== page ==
4 wise because Socrates would reveal their self-contradictions("Apology" 217). Regardless if Socrates would ever find anyone wiser than himself through inquiry, he believed that the life of inquiry was the most philosophical, and therefore the most divine("Apology" 220). Oedipus too, seems to believe this as he spends a great majority of the play asking questions to anyone he suspects potentially has any information. Oedipus questions everyone that approaches him and questions every scenario that confronts him. Oedipus constantly asks questions, "How can we cleanse ourselves- what rites? What's the source of the trouble?"(164). Whether it is Jocasta or the messenger that Oedipus is speaking with, he is constantly and desperately trying to discover Laius' murderer, and later his own identity.

The most obvious and practical use of this inquiry is to acquire new knowledge so that intellect can be strengthened. It is obvious that Oedipus is eager to solve his problems. He is all too eager to find the killer of Laius, his statement "I'll bring it all to light myself!"(167) illustrates his unwavering determination for answers. As Oedipus uses his intellect to analyze the information he has, his desire for answers only becomes stronger. His desire becomes strongest when Jocasta urges Oedipus not to pursue his past any further, Oedipus ignores her request stating "I must know it all, must see the truth at last."(222). Oedipus seems to be constantly using his intellect to determine the best method to accomplish his goals. Most of his decisions are made by weighing all of his options and finding the best choice, he calculates the best option in regard to the scenario. During the beginning of the play, Oedipus says, "I have wept through the nights, you must know that, groping, laboring over many paths of thought. After a painful search I found one cure. . . ."(162). This shows the extent he labors himself to determine these calculations. 5 The second tool that Oedipus uses to strengthen his intellect is reason. Oedipus frequently uses reason in the play in order to resolve which path he must next take, what inquiries he must further make. Virtually all Greek philosophers including Plato, Socrates, and Aristotle believed that man was a being built on reason and that reason was the most necessary and healthy activity for man to practice. In this sense Oedipus seems to be the ideal person as he uses a great deal of sound reasoning. He uses this sound reasoning to accurately judge the situation and continue on his path to identity such as when he states to the chorus leader that if the killer did not flinch at murder, then he will not flinch at the words of Oedipus' threats (175). He also uses his reason when he tells Creon that he may be danger from the killer, which ironically enough would later come true(167). However, Oedipus proves that he is still in Plato's dark cave when he uses an even greater amount of false reason and judgement. Oedipus is often quick to judge a situation and to let anger cloud his judgement, such as when he accuses Creon and Tiresias of plotting against him(189). He also fails in his reasoning when he persists to learn the truth despite Jocasta's pleas(223-224). If Oedipus had stopped his quest for identity when he realized that he was Laius' killer, he would have avoided a significant amount of pain. Oedipus uses his intellect and his reason to calculate his decisions such as whom to question or who to accuse. However, his calculations are not always correct. Oedipus seems to deviate from his reason at times. For instance, he wrongly accuses Creon of attempting to take his throne and Oedipus even has the gall to call Tiresias ignorant and blind to the light of truth to which Oedipus is actually blind (181). The quest for Oedipus' identity is actually a simple equation which Oedipus himself cannot see because of his clouded senses. His lack of the "Art of Measurement" keeps Oedipus from true reason and intellect. However, Oedipus' hubris leads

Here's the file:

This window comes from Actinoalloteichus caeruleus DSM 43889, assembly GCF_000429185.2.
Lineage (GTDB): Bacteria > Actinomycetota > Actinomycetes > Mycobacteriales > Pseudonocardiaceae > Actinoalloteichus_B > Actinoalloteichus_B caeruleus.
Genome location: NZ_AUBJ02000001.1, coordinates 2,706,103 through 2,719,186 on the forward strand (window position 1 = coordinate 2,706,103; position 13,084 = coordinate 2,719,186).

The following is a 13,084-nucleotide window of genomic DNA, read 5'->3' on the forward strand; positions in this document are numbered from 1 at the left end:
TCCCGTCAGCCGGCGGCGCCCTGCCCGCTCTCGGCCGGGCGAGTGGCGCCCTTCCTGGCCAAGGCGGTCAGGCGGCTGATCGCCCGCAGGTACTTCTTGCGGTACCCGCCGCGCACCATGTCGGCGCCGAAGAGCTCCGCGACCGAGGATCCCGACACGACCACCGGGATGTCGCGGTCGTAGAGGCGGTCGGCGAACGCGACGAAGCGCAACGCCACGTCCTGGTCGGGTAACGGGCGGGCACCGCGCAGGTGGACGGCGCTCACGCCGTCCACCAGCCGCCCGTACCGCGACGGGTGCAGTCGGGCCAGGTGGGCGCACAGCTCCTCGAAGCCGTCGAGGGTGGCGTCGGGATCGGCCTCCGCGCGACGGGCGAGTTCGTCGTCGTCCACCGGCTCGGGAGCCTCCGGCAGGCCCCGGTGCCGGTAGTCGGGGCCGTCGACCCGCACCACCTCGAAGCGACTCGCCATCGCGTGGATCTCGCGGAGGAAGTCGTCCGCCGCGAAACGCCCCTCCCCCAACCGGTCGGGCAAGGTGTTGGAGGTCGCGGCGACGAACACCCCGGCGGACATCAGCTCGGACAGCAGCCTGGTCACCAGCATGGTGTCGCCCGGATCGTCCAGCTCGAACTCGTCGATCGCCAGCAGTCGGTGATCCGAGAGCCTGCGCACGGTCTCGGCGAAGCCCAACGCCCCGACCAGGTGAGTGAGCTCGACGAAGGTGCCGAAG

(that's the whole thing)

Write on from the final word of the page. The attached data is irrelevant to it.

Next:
6 him to believe that his judgements are in fact sound and he continues blindly into a quest for knowledge which may not be beneficial. His flawed perceptions prohibit Oedipus from accurately comparing the

pleasure and the pain that his identity would cause him. Tiresias indeed had the "Art of Measurement" as he vehemently tells Oedipus to, "Go on reflect on that, solve that."(185). One of the most prevalent ironies in the play is that Oedipus himself is blind to accurate measurement and truth until he blinds himself. He expressed extremely sound judgement and measurement when he gouged out his own eyes. Oedipus compared the future pain his eyes would give him against the initial pain of the needle and made a justified decision and Oedipus seems content with his decision to wander the mountains. Oedipus had finally seen the light outside the cave, unfortunately, it would be too late to save Oedipus from disgrace. Every decision or quest that Oedipus made was solved by a simple equation. The equation was a matter of simply comparing pleasure and pain to decide the best path to a hedonistic lifestyle. Philosophers of the time such as Plato and Aristotle wrote of such equations and they described things such as the "Art of Measurement" and true reason to help describe what would be needed to correctly solve such an equation. Oedipus as well as other characters in the play embodied these virtues and skills, or even their defects in order to draw yet another link between literature and philosophy